Besides focusing on the latest headlines surrounding China-U.S. trade relations, markets are also becoming increasingly concerned about the risks that China’s high level of debt poses to the global economy. After all, 2019 saw a number of defaults among Chinese banks, including Baoshang Bank and Tewoo (a large commodities broker).
As the worries mount, it’s worth addressing whether these concerns are truly warranted, or overblown to an extent. Let’s dive right in and tackle this, as well as look at how much of a handbrake such a high level of debt may have on Chinese growth.
Chinese debt 101
Let’s start with the basics. The Chinese economy has a total debt-to-GDP ratio above 300%.1 Within this pile of debt, a substantial amount is comprised of corporate debt, which includes state-owned enterprises. There’s also a lot of off-balance-sheet debt, otherwise known as shadow debt, which the Chinese government has been cracking down on over the last three years.
To be clear, there are good reasons to be concerned about these levels of debt, especially given the increasing numbers of defaults. However, as always, the devil is in the details. Take Baoshang Bank, for example, where the Chinese government announced that creditors would have to take a loss. While this is technically true, 99.98% of investors were made whole.2
China’s bond market: Can active management provide value?
One thing we cannot stress enough is the value that we believe active management has in the Chinese bond market. Take local government bond issuance as a case in point. While there’s currently a large amount of divergence between various provinces on debt levels and yields, nearly all local government issuance has an implicit guarantee. This, in our opinion, provides ample opportunities for active investors.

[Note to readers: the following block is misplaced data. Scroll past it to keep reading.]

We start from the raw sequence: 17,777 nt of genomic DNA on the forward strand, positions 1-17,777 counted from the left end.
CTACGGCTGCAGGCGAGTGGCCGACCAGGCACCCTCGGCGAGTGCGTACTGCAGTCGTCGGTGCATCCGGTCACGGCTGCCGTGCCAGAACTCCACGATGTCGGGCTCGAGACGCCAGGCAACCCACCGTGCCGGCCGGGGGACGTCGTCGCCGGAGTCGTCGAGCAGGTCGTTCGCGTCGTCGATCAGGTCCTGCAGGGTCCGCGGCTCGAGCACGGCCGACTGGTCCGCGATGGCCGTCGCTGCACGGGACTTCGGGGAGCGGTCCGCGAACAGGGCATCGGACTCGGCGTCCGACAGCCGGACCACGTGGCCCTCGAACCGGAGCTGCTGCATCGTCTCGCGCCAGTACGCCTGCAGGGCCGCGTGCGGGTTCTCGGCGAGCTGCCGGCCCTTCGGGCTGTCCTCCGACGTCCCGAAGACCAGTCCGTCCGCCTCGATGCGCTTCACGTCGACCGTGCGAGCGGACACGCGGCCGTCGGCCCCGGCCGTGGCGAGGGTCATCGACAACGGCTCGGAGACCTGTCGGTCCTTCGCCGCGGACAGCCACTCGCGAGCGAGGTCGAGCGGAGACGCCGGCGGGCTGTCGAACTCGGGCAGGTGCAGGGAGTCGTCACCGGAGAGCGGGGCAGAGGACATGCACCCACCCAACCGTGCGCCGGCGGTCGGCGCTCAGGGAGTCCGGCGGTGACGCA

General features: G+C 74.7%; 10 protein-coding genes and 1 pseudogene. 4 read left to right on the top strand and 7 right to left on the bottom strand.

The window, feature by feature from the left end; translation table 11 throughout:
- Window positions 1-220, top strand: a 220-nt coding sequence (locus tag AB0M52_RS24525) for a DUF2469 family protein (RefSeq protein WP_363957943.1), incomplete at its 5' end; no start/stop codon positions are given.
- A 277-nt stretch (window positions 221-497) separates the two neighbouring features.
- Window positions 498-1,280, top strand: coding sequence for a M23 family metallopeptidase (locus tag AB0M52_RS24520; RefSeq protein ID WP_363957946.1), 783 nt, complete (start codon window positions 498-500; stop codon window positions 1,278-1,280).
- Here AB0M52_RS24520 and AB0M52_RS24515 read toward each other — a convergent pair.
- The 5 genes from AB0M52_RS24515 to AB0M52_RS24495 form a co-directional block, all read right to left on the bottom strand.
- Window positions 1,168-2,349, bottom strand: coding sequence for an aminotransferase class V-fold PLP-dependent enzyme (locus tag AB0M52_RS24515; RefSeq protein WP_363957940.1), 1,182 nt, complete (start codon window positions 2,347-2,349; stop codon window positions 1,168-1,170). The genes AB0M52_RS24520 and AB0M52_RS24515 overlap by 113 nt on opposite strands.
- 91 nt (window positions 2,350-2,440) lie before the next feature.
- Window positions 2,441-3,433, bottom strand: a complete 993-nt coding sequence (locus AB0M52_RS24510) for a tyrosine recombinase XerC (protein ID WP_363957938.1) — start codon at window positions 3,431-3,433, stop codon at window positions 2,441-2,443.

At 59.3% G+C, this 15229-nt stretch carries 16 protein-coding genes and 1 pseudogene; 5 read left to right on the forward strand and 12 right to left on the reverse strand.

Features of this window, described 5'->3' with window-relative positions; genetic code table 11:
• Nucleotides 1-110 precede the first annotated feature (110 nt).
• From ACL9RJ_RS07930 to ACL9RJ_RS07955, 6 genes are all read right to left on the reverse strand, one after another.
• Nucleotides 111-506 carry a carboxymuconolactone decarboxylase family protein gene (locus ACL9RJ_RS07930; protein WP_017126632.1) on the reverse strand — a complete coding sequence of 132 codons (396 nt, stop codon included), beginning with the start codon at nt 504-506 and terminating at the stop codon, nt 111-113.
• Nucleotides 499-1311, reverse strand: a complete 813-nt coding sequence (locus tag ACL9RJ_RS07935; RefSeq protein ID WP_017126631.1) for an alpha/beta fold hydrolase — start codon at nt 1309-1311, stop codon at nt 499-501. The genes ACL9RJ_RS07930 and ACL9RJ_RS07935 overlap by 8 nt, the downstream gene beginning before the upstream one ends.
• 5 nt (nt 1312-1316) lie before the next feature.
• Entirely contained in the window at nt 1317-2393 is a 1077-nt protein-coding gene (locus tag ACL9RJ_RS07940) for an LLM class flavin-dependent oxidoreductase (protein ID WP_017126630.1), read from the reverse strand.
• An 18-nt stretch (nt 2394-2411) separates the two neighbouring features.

The Chinese government’s role
Overall, we think the risks around Chinese debt for investors are a bit overblown. Why? One key reason is that a large amount of Chinese corporate debt comes from banks (not the bond market). Within this bank debt, more than half is from a state-owned lender to a state-owned enterprise.3 This provides the Chinese government greater oversight—and greater control—over leverage in the economy.
In addition, non-performing loans (NPLs), where financial stress would first start to show up, remains very low for Chinese banks. Given the dynamics of state-owned banks lending to state-owned enterprises, we would expect the Chinese government to be particularly sensitive to any rise in the NPL ratio.
Furthermore, the Chinese government has made deleveraging one of its key policy goals, while also maintaining steady growth rates (with a goal of doubling GDP per capita between 2010 and 2020). The recent cases of default show that the People’s Bank of China (the PBoC) is, in our opinion, willing to allow some failures in the corporate space to accelerate the maturing of the financial system. This can also be seen with the development of a bankruptcy system—something that previously was absent.4
Interest rates on the decline
Another reason why we think concerns over debt levels are overblown in the short-term is the decline of interest rates in China. The PBoC has been explicitly cutting rates, along with carrying out some reforms to the way interest rates are set. In addition, the PBoC has also introduced more competition to the banking sector—including penalties for price cartel behavior—which will reduce interest rates that borrowers are subjected to.
The bottom line
At the end of the day, we don’t see the debt situation as likely to put too much strain on the Chinese renminbi. Instead, the key drivers will likely remain the state of trade negotiations between the China and the U.S., as well as the evolution of interest rates in China and the health of the global economy.
While we don’t believe there are good reasons to be panicking in the short-term, it’s worth noting that this build-up of debt will eventually act as a handbrake on Chinese growth over the long-term. Should the Chinese government ultimately desire to bring the country’s indebtedness down to levels near the global average, a significant amount of additional deleveraging will be required. On top of this, the Chinese economy will have to grapple with deteriorating demographics without the boost from urbanization (as the rural population increasingly moves to the cities and becomes more productive).
One final question that remains unanswered, in our opinion, is how hard the Chinese government will push on deleveraging—and the timeframe with which they will approach it. A renewal of the country’s prosperity-focused goal of doubling GDP per capita would hint that the government is taking a steady approach to deleveraging. On the other hand, any indication from Chinese leaders that this goal has been achieved—with no extension needed—might indicate a risk that deleveraging efforts are likely to step up a notch.
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